Cohousing - New Concept?

Cohousing - New Concept?

Remember all those old shows with multiple generations of the same family living in the same house? Frasier, for instance, featured a father who shared a large apartment with his son because he was having difficulty caring for himself. Take it back further, and you have close-knit neighborhoods that share parks and even co-op gardens. Take it back more, and you find that towns used to have common spaces, park like fields where everyone's cattle had the right to graze and duties for care were distributed equally throughout the citizenry. This is the forerunner to the "modern" notion of cohousing: a neighborhood sharing a common space to save money and build a sense of community.

Throughout the history of America until just recently, and even now in most parts of the world, cohousing is typical. Homes are built around a common area, maintained in common by the community through formal or informal practices. This is a not-uncommon design for many military housing areas, where the sense of camaraderie is strong. It's a growing solution for baby boomers and others interested in having a home where they are not isolated, but still maintain a sense of complete independence.

Cohousing is a solution for a number of different problems: high housing costs, caring for a semi-independent elder, finding a small-neighborhood feel in a large city, or simply having your own green space that you share with only a few others. As baby boomers age and retire, it's likely that we will see a rise in concepts like cohousing. This brings new opportunities to the real estate world.

Even in modern America, cohousing is not a new concept. It's a throwback to the 1960s commune, where everyone shared duties and spaces, everyone felt linked together in a family, and the group became stronger than all the individuals taken separately. Today's version of cohousing is a little different. There's much more privacy, for instance; people who share the community own or rent their own homes, and only share duties for the commonly held garden or yard or community center. You don't have the ubiquitous Aquarian water pipe; the participants in a cohousing project are likely to have well-dressed children and BMWs.

There are some very specific things to consider when designating an area as a cohousing project:

1. A cohousing area is a participatory project. Residents and potential residents should be in on at least a portion of the neighborhood design. When things are redesigned, residents should be actively involved.

2. The design of the cohousing area is such that it promotes the sense of a small community. In many, houses are designed to face in toward a small courtyard or park like area, with cars parked along the periphery. If there is a common house, it should be in view of all the other houses. The idea is to get the whole neighborhood to look inward, toward one another, for support.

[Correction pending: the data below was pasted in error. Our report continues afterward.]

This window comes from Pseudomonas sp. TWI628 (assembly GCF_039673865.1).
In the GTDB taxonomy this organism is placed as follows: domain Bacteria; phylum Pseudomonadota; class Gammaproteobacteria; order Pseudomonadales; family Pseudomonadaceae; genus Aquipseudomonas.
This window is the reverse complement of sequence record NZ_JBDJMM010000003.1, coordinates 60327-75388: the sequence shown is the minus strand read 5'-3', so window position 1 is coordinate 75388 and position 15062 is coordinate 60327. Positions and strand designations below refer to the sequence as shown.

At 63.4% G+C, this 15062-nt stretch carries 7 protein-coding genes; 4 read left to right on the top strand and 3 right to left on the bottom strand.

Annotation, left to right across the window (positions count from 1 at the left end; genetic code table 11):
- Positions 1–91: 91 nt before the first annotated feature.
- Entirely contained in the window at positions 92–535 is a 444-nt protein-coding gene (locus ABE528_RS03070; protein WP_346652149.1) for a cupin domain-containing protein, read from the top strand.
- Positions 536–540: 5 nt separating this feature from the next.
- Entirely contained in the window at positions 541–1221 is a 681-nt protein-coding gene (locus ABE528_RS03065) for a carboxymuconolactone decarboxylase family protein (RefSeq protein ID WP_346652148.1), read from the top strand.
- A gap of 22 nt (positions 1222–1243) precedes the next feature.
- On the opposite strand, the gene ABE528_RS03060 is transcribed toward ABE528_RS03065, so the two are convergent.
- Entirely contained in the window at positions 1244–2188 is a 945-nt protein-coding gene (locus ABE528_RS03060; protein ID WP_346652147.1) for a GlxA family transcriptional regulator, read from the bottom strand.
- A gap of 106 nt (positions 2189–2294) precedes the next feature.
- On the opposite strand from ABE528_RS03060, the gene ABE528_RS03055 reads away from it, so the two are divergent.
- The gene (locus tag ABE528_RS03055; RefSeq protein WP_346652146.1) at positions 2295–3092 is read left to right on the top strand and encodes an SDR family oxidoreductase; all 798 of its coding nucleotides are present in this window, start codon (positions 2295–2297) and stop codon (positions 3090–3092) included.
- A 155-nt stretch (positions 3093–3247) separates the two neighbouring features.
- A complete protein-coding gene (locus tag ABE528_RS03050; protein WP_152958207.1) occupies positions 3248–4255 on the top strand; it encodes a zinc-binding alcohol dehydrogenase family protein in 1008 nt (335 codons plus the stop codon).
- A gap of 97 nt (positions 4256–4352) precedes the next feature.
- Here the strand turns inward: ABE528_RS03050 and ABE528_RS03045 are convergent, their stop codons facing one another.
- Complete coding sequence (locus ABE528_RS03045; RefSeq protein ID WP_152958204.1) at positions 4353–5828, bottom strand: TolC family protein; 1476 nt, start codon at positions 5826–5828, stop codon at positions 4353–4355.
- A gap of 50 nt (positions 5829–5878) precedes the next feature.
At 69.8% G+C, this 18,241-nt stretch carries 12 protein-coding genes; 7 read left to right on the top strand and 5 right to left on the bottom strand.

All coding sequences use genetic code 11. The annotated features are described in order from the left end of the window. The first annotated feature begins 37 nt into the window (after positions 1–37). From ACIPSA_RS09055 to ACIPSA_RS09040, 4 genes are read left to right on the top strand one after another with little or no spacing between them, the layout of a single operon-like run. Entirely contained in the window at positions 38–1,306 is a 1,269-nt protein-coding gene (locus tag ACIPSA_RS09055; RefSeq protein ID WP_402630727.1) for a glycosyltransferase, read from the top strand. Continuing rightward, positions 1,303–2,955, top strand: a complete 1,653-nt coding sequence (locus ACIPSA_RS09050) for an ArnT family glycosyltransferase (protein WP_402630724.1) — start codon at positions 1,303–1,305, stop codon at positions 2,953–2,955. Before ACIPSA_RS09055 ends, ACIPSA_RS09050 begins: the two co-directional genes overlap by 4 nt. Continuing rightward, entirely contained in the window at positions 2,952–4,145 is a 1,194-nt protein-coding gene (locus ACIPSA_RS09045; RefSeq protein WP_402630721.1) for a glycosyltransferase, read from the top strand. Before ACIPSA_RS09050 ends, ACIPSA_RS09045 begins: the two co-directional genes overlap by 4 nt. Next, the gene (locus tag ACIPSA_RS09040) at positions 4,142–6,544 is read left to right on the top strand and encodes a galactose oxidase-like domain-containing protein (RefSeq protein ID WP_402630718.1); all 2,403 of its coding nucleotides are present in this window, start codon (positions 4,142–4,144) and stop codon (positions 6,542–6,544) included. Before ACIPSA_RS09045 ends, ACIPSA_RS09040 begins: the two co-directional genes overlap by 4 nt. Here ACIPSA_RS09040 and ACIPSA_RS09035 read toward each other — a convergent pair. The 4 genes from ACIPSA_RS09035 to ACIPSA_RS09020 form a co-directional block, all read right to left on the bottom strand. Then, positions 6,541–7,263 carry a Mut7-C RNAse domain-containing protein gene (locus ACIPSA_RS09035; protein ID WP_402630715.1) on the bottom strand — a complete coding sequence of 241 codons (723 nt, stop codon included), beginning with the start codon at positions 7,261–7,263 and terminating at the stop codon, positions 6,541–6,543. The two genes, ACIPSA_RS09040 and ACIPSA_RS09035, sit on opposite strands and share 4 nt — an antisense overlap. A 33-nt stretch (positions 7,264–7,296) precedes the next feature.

3. There is a common area that may consist of a park and/or garden, playground, and a common house that contains common sitting areas, a kitchen, laundry, storage, and even things like exercise rooms, crafts rooms, classrooms, and guest rooms. The common area is for all to use, with agreement from the rest of the community if the use excludes others from it.

4. Residents manage and maintain their own neighborhoods, and have regular meetings to determine where to go with problems. Everyone is expected to participate.

5. No one wears the mantle of leadership; everything is decided communally, or by vote if necessary.

6. Residents do not profit from the shared facilities.

In many ways, a cohousing community is a blessing. Housing costs and many living costs are reduced, as less space is needed to develop homes with a shared front yard and shared and donated work can take care of many daily issues. It also makes a great way to create an old-fashioned neighborhood feel for the kids, so that they can benefit from a village's worth of people of all ages and, often, ethnic and social backgrounds. Boomers love the idea, as it solves many of their problems and also changes the world in a way that they envisioned changing it back in the 1960s.

Is this a way to go with real estate development? Perhaps. It's not hard to design neighborhoods on a cohousing theme, and in many ways it's both cheaper and creates selling points. Think about it: fifteen houses built around a central point, with small backyards around which the street flows. Instead of the street being the center of the cul-de-sac, a garden or pool or park is. Children play in front of the houses, away from streets and in easy view of all the adults.

Elders are welcomed in cohousing developments. They provide a point of view not all children have, and they are benefited by being in a stimulating environment where people are aware of their comings and goings, enabling them to have a sense of privacy while knowing that if something happens, someone will look out for them.

Even if cohousing turns out to be a short-lived fad, homes built around that cul-de-sac plan have a real advantage. You may have to arrange for maintenance of the park, but homes with this kind of guaranteed safety for children while they look over a lovely view will sell well. If you have a clubhouse of sorts there, all the better.

If cohousing catches on, it could transform America. Instead of cities filled with lonely individuals, they could become filled with small villages of friends, all bound together by how and where they live instead of by race or class. Theft in these little communities would be unheard of - too many people watching each house. And lifelong friendships could develop, lifting the sense of community in the cohousing project to the next level.

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